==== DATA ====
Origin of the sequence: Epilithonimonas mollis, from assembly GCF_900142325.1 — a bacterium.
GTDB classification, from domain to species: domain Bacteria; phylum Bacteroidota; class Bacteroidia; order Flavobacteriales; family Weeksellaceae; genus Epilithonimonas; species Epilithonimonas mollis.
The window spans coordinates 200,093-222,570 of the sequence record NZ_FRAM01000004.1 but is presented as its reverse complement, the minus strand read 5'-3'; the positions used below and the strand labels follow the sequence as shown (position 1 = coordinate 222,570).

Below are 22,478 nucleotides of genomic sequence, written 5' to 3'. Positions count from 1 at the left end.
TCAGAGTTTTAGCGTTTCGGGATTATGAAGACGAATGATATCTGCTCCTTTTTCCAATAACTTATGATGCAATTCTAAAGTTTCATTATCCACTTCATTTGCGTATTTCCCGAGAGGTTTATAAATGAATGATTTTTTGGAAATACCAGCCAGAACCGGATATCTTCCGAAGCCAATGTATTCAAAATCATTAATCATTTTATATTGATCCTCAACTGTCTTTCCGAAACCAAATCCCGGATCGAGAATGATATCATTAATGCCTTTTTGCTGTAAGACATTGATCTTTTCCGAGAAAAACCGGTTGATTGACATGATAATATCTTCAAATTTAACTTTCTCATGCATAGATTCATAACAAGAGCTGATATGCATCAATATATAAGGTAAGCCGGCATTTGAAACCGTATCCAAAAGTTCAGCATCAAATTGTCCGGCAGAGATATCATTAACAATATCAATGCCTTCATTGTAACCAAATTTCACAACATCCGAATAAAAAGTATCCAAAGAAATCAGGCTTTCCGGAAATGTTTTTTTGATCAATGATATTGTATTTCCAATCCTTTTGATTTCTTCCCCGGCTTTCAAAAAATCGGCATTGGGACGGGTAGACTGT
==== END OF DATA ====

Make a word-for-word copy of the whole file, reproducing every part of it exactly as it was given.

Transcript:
Origin of the sequence: Epilithonimonas mollis, from assembly GCF_900142325.1 — a bacterium.
GTDB classification, from domain to species: domain Bacteria; phylum Bacteroidota; class Bacteroidia; order Flavobacteriales; family Weeksellaceae; genus Epilithonimonas; species Epilithonimonas mollis.
The window spans coordinates 200,093-222,570 of the sequence record NZ_FRAM01000004.1 but is presented as its reverse complement, the minus strand read 5'-3'; the positions used below and the strand labels follow the sequence as shown (position 1 = coordinate 222,570).

Below are 22,478 nucleotides of genomic sequence, written 5' to 3'. Positions count from 1 at the left end.
TCAGAGTTTTAGCGTTTCGGGATTATGAAGACGAATGATATCTGCTCCTTTTTCCAATAACTTATGATGCAATTCTAAAGTTTCATTATCCACTTCATTTGCGTATTTCCCGAGAGGTTTATAAATGAATGATTTTTTGGAAATACCAGCCAGAACCGGATATCTTCCGAAGCCAATGTATTCAAAATCATTAATCATTTTATATTGATCCTCAACTGTCTTTCCGAAACCAAATCCCGGATCGAGAATGATATCATTAATGCCTTTTTGCTGTAAGACATTGATCTTTTCCGAGAAAAACCGGTTGATTGACATGATAATATCTTCAAATTTAACTTTCTCATGCATAGATTCATAACAAGAGCTGATATGCATCAATATATAAGGTAAGCCGGCATTTGAAACCGTATCCAAAAGTTCAGCATCAAATTGTCCGGCAGAGATATCATTAACAATATCAATGCCTTCATTGTAACCAAATTTCACAACATCCGAATAAAAAGTATCCAAAGAAATCAGGCTTTCCGGAAATGTTTTTTTGATCAATGATATTGTATTTCCAATCCTTTTGATTTCTTCCCCGGCTTTCAAAAAATCGGCATTGGGACGGGTAGACTGT